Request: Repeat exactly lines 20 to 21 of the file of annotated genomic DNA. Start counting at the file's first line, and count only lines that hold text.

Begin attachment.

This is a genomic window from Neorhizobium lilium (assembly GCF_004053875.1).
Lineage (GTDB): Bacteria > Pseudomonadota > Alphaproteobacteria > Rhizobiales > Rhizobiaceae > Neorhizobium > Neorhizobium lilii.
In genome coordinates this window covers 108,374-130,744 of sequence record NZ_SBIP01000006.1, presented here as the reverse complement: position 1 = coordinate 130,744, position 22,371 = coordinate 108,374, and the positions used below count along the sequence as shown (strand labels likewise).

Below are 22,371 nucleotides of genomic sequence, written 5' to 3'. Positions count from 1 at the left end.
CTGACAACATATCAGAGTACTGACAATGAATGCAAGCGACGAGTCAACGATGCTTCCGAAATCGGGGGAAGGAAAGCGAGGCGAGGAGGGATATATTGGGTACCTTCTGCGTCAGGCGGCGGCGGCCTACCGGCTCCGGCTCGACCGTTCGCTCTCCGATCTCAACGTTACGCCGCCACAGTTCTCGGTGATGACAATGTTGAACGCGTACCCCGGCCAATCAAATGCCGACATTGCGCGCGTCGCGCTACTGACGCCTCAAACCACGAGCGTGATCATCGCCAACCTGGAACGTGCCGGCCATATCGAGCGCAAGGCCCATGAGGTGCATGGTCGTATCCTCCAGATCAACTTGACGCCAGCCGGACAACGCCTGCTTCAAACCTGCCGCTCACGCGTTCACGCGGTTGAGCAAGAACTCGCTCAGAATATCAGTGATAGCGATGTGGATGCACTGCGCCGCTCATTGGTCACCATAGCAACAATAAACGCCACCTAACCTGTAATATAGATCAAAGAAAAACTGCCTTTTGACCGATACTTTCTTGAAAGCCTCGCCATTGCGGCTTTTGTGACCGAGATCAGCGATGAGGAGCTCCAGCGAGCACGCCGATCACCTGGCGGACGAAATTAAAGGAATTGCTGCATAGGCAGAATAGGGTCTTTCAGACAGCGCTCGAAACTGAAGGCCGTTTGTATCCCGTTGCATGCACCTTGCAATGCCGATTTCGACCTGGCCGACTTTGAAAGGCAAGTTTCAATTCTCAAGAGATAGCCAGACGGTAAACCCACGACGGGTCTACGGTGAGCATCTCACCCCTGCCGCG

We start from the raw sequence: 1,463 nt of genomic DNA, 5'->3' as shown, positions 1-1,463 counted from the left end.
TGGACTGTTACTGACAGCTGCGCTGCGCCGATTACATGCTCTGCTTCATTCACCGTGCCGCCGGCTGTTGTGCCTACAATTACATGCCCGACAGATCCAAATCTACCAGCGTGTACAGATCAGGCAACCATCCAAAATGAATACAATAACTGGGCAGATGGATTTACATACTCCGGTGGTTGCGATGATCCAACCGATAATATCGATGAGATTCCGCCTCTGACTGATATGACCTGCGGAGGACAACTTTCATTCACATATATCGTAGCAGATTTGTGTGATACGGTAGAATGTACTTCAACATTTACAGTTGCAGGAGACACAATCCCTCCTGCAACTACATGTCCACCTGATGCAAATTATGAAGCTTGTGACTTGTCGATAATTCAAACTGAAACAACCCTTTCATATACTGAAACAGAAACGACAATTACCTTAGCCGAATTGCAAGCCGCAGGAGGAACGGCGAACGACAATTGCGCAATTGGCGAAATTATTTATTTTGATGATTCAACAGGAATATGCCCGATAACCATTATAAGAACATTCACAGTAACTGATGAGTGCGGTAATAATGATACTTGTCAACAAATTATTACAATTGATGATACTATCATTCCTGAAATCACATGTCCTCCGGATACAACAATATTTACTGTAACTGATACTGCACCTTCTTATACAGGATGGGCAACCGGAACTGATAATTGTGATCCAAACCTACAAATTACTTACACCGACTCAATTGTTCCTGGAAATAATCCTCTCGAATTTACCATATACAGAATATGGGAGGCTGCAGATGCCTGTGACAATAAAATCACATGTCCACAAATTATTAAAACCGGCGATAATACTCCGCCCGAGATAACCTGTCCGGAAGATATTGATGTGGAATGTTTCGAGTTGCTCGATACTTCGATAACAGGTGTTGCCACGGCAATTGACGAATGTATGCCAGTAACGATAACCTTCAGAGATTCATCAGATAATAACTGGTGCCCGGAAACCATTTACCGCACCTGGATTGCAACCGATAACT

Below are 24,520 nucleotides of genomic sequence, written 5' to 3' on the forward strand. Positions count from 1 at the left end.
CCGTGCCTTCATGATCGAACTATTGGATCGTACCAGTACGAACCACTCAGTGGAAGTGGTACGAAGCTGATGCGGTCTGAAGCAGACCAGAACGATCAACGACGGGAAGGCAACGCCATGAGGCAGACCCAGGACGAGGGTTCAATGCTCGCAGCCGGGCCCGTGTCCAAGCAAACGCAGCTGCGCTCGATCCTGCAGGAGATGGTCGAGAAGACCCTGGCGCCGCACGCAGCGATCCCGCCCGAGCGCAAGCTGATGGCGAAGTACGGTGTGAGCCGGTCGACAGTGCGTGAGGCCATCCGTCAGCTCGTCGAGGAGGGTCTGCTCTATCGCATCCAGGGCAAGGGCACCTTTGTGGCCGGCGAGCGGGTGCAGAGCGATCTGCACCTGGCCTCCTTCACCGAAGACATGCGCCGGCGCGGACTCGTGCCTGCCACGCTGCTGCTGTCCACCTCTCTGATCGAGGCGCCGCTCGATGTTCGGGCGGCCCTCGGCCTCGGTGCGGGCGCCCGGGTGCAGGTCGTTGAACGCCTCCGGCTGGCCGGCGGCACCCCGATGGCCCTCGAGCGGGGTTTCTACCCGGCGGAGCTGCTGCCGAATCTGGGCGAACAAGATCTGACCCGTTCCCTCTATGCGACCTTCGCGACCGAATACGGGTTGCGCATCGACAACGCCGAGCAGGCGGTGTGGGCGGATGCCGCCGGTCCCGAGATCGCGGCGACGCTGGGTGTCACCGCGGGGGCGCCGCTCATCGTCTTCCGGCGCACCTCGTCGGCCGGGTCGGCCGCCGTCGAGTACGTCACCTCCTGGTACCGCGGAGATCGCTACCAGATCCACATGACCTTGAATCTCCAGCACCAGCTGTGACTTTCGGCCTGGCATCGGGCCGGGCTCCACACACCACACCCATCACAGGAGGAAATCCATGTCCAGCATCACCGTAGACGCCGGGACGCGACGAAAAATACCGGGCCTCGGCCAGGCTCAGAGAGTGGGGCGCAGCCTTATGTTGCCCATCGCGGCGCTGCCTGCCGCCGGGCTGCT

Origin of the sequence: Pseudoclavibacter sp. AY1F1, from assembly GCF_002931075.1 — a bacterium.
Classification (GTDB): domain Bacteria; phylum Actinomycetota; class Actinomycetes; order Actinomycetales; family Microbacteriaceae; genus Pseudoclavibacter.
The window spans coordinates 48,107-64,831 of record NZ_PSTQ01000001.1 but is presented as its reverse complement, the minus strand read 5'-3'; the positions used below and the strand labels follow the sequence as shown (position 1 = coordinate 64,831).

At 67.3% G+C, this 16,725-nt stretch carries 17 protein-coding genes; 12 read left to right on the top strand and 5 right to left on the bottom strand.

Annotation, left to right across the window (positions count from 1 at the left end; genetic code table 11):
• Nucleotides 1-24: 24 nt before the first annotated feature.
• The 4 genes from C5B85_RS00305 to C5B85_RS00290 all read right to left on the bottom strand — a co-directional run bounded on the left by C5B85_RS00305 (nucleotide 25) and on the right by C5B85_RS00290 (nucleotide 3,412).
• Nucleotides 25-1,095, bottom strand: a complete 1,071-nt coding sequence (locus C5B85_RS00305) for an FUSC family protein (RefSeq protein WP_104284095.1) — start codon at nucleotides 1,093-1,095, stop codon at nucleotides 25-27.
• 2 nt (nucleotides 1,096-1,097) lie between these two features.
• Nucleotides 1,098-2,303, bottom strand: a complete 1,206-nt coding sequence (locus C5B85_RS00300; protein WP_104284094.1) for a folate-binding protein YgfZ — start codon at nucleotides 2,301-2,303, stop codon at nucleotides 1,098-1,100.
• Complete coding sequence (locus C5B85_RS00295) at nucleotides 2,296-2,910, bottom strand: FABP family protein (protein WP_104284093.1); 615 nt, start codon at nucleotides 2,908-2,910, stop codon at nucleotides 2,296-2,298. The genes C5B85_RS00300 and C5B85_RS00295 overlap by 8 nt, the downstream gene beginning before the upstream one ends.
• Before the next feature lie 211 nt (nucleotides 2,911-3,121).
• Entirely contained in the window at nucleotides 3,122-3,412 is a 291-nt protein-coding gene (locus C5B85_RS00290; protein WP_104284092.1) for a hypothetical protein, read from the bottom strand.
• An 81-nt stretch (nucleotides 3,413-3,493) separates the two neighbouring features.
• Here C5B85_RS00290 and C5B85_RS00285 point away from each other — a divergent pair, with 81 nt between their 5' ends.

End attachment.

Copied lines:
• Complete coding sequence (locus C5B85_RS00295) at nucleotides 2,296-2,910, bottom strand: FABP family protein (protein WP_104284093.1); 615 nt, start codon at nucleotides 2,908-2,910, stop codon at nucleotides 2,296-2,298. The genes C5B85_RS00300 and C5B85_RS00295 overlap by 8 nt, the downstream gene beginning before the upstream one ends.
• Before the next feature lie 211 nt (nucleotides 2,911-3,121).